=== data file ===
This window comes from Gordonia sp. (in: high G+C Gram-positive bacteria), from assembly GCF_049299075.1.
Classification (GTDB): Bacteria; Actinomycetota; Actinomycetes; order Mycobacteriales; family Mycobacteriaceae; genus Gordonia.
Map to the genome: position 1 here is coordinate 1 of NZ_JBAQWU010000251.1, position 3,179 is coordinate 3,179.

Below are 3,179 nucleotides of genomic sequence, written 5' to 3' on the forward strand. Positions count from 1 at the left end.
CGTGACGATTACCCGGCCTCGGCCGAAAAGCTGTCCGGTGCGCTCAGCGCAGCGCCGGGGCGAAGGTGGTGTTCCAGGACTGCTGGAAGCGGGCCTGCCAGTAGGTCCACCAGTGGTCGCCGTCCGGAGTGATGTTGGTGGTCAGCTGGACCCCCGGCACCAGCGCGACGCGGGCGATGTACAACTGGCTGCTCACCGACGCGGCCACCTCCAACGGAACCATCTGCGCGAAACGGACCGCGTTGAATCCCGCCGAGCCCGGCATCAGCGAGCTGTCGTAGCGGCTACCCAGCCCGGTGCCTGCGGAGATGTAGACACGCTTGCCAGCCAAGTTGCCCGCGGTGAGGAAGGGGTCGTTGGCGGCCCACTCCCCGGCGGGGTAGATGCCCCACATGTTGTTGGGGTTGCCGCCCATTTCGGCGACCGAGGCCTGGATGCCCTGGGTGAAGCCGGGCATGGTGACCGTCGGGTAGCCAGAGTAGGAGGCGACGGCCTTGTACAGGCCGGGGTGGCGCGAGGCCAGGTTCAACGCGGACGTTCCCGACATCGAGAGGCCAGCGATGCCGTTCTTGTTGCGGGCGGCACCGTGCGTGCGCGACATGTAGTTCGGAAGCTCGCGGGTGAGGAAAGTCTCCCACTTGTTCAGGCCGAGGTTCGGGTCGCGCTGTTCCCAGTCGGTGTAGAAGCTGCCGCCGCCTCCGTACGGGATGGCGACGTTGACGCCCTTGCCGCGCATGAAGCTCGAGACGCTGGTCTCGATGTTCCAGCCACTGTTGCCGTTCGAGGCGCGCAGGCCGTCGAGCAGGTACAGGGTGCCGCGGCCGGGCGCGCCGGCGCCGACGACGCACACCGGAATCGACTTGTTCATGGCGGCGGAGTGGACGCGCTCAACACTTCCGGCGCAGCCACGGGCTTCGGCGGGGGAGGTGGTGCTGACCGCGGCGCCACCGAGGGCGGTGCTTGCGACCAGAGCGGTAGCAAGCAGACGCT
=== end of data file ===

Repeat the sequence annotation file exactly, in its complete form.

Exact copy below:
This window comes from Gordonia sp. (in: high G+C Gram-positive bacteria), from assembly GCF_049299075.1.
Classification (GTDB): Bacteria; Actinomycetota; Actinomycetes; order Mycobacteriales; family Mycobacteriaceae; genus Gordonia.
Map to the genome: position 1 here is coordinate 1 of NZ_JBAQWU010000251.1, position 3,179 is coordinate 3,179.

Below are 3,179 nucleotides of genomic sequence, written 5' to 3' on the forward strand. Positions count from 1 at the left end.
CGTGACGATTACCCGGCCTCGGCCGAAAAGCTGTCCGGTGCGCTCAGCGCAGCGCCGGGGCGAAGGTGGTGTTCCAGGACTGCTGGAAGCGGGCCTGCCAGTAGGTCCACCAGTGGTCGCCGTCCGGAGTGATGTTGGTGGTCAGCTGGACCCCCGGCACCAGCGCGACGCGGGCGATGTACAACTGGCTGCTCACCGACGCGGCCACCTCCAACGGAACCATCTGCGCGAAACGGACCGCGTTGAATCCCGCCGAGCCCGGCATCAGCGAGCTGTCGTAGCGGCTACCCAGCCCGGTGCCTGCGGAGATGTAGACACGCTTGCCAGCCAAGTTGCCCGCGGTGAGGAAGGGGTCGTTGGCGGCCCACTCCCCGGCGGGGTAGATGCCCCACATGTTGTTGGGGTTGCCGCCCATTTCGGCGACCGAGGCCTGGATGCCCTGGGTGAAGCCGGGCATGGTGACCGTCGGGTAGCCAGAGTAGGAGGCGACGGCCTTGTACAGGCCGGGGTGGCGCGAGGCCAGGTTCAACGCGGACGTTCCCGACATCGAGAGGCCAGCGATGCCGTTCTTGTTGCGGGCGGCACCGTGCGTGCGCGACATGTAGTTCGGAAGCTCGCGGGTGAGGAAAGTCTCCCACTTGTTCAGGCCGAGGTTCGGGTCGCGCTGTTCCCAGTCGGTGTAGAAGCTGCCGCCGCCTCCGTACGGGATGGCGACGTTGACGCCCTTGCCGCGCATGAAGCTCGAGACGCTGGTCTCGATGTTCCAGCCACTGTTGCCGTTCGAGGCGCGCAGGCCGTCGAGCAGGTACAGGGTGCCGCGGCCGGGCGCGCCGGCGCCGACGACGCACACCGGAATCGACTTGTTCATGGCGGCGGAGTGGACGCGCTCAACACTTCCGGCGCAGCCACGGGCTTCGGCGGGGGAGGTGGTGCTGACCGCGGCGCCACCGAGGGCGGTGCTTGCGACCAGAGCGGTAGCAAGCAGACGCT